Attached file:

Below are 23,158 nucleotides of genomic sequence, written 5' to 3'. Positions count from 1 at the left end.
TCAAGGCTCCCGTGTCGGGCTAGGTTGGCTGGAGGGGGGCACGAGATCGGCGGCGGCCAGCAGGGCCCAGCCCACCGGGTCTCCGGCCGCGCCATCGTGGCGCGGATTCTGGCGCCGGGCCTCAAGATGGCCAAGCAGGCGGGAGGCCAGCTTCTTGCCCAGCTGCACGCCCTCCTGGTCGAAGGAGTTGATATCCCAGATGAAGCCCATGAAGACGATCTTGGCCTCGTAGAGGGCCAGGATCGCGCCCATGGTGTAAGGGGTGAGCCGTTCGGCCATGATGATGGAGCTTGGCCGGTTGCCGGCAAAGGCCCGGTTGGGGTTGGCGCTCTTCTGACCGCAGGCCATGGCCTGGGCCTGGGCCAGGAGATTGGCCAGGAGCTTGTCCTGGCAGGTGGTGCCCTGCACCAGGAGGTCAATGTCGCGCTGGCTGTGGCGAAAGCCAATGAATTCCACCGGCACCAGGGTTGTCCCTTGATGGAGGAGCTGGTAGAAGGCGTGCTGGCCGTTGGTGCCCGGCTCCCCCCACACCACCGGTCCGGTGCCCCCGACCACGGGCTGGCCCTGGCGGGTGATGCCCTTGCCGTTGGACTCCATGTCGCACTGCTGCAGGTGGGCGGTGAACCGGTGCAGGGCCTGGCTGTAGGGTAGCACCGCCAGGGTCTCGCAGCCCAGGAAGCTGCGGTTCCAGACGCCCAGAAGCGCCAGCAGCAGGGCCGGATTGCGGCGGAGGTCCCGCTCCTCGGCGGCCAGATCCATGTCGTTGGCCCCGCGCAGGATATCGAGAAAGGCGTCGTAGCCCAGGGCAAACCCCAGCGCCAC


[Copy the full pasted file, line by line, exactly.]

Below are 23,158 nucleotides of genomic sequence, written 5' to 3'. Positions count from 1 at the left end.
TCAAGGCTCCCGTGTCGGGCTAGGTTGGCTGGAGGGGGGCACGAGATCGGCGGCGGCCAGCAGGGCCCAGCCCACCGGGTCTCCGGCCGCGCCATCGTGGCGCGGATTCTGGCGCCGGGCCTCAAGATGGCCAAGCAGGCGGGAGGCCAGCTTCTTGCCCAGCTGCACGCCCTCCTGGTCGAAGGAGTTGATATCCCAGATGAAGCCCATGAAGACGATCTTGGCCTCGTAGAGGGCCAGGATCGCGCCCATGGTGTAAGGGGTGAGCCGTTCGGCCATGATGATGGAGCTTGGCCGGTTGCCGGCAAAGGCCCGGTTGGGGTTGGCGCTCTTCTGACCGCAGGCCATGGCCTGGGCCTGGGCCAGGAGATTGGCCAGGAGCTTGTCCTGGCAGGTGGTGCCCTGCACCAGGAGGTCAATGTCGCGCTGGCTGTGGCGAAAGCCAATGAATTCCACCGGCACCAGGGTTGTCCCTTGATGGAGGAGCTGGTAGAAGGCGTGCTGGCCGTTGGTGCCCGGCTCCCCCCACACCACCGGTCCGGTGCCCCCGACCACGGGCTGGCCCTGGCGGGTGATGCCCTTGCCGTTGGACTCCATGTCGCACTGCTGCAGGTGGGCGGTGAACCGGTGCAGGGCCTGGCTGTAGGGTAGCACCGCCAGGGTCTCGCAGCCCAGGAAGCTGCGGTTCCAGACGCCCAGAAGCGCCAGCAGCAGGGCCGGATTGCGGCGGAGGTCCCGCTCCTCGGCGGCCAGATCCATGTCGTTGGCCCCGCGCAGGATATCGAGAAAGGCGTCGTAGCCCAGGGCAAACCCCAGCGCCAC